Once all of the colors seem to be spreading at roughly the same rate and relatively the same size diameter, the colors can be further refined by making bulls-eyes with them. For each of the colors in your set, place one drop of color onto the size, and let it fully spread. Next, apply a drop of each other color directly into the center of the circle. If a color drop submerges below the surface, it means the first color dominated it and more Wetting Agent/water needs to be added to the weaker color.
This process will further balance the colors, but individual pigments will behave differently, and it is futile to attempt to get all colors precisely equal. It is better to note the rate of each color"s spread, which will help you to develop a "sequence" in which the colors need to be laid out. If a color noticeably dominates the other colors, it should be one of the last applied to the size. It will most likely create the maximum level of surface tension which will not allow other colors to spread, and the overall color intensity will not be as great. Conversely, add the slower spreading colors first to allow them to fully open. As you may be beginning to imagine, this is a delicate process, and by no means an exact one.
APPLICATION & TECHNIQUE
Once the colors are balanced as desired,begin carefully dropping the colors onto the size.
Using a whisk, or other applicator, randomly apply several drops of any given color, according to the color sequence established during the balancing of the paints. Avoid applying too much of one particular color. Instead, apply the color you wish to be the outstanding color early (if not first) in the sequence to allow it to spread the most. Use the location and quantity of the colors to achieve the desired effect. The surface is saturated, or "full," when additional drops of color no longer spread out over the surface or begin to sink. Using combs, picks or other tools, manipulate the colors into a pattern.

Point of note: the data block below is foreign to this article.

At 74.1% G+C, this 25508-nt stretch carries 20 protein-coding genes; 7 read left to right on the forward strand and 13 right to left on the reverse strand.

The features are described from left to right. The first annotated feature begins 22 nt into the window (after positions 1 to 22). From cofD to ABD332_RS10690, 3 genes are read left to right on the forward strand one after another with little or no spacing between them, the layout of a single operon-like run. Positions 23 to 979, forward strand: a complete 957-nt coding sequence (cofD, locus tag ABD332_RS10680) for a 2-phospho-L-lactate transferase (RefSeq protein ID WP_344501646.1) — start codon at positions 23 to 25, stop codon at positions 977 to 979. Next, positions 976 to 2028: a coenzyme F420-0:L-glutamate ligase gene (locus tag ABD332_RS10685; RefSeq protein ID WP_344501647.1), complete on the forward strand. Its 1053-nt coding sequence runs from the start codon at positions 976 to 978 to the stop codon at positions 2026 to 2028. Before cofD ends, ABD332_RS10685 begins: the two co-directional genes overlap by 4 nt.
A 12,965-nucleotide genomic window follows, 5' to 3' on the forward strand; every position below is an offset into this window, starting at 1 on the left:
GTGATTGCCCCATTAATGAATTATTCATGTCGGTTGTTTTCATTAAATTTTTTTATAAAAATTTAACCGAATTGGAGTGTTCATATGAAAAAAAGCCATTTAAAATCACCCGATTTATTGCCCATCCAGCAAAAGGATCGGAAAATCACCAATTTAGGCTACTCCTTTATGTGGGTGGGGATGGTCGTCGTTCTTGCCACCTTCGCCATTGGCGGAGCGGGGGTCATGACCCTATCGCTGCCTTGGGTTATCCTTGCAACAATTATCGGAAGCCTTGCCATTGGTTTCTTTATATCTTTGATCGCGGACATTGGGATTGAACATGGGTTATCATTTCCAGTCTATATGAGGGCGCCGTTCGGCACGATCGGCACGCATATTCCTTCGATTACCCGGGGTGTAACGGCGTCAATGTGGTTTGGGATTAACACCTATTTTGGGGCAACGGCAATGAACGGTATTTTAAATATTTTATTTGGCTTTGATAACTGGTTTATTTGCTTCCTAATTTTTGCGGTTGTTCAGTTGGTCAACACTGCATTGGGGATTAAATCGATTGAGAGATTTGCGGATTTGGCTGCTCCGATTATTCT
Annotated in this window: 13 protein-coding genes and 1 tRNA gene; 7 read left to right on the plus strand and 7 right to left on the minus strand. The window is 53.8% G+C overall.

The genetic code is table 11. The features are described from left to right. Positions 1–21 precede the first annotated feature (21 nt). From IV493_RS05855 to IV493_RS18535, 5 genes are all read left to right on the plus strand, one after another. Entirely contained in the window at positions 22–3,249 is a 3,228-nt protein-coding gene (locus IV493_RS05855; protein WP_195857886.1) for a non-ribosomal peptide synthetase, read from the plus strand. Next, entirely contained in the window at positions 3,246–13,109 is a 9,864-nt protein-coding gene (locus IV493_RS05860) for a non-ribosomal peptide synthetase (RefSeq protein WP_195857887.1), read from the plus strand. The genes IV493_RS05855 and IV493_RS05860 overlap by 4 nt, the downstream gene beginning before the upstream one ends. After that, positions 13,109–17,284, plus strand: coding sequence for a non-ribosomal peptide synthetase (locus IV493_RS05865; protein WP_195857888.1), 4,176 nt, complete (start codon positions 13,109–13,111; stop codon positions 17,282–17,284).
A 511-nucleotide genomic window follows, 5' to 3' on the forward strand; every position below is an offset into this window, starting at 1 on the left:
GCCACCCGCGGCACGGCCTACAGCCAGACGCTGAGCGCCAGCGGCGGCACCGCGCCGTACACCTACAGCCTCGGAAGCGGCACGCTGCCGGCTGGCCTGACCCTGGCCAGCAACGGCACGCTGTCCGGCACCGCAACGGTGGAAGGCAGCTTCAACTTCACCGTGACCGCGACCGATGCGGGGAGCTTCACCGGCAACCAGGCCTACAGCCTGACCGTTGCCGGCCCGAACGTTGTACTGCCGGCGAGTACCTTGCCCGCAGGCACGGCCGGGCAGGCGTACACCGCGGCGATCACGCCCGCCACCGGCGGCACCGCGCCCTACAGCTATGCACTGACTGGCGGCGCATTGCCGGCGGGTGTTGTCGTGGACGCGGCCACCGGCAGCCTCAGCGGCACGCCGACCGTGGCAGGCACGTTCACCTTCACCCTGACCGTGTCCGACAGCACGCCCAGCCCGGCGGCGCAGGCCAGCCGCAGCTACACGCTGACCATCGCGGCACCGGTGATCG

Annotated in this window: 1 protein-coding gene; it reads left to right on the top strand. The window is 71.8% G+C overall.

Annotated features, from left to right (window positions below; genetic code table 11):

Note: We suggest anyone considering developing this technique to look at some of the many books on the art of marbleizing that have examples of patterns. These resources will give a greater knowledge of materials and techniques.
Transferring Pattern to Paper/Fabric
Once the pattern is created, carefully lay the paper or fabric onto the surface. This should be done by holding opposite corners of the paper or cloth, then allowing the center to touch the surface of the medium first. Let go of the corners and the paper will lay down evenly. Allow 3-5 seconds for the pattern to transfer. Gently pick up the paper/fabric at its corners, allow excess medium to come off. Carefully wash off excess color and size with cool water. Hang to dry.
Any fabrics that are intended to be laundered must be heat-set after the garment has completely dried. Follow the heat set directions for the GAC 900.
The above information is based on research and testing done by Golden Artist Colors, Inc., and is provided as a basis for understanding the potential uses of the products mentioned. Due to the numerous variables in methods, materials and conditions of producing art, Golden Artist Colors, Inc. cannot be sure the product will be right for you. Therefore, we urge product users to test each application to ensure all individual project requirements are met. While we believe the above information is accurate, WE MAKE NO EXPRESS OR IMPLIED WARRANTIES OF MERCHANTABILITY OR FITNESS FOR A PARTICULAR PURPOSE, and we shall in no event be liable for any damages (indirect, consequential, or otherwise) that may occur as a result of a product application.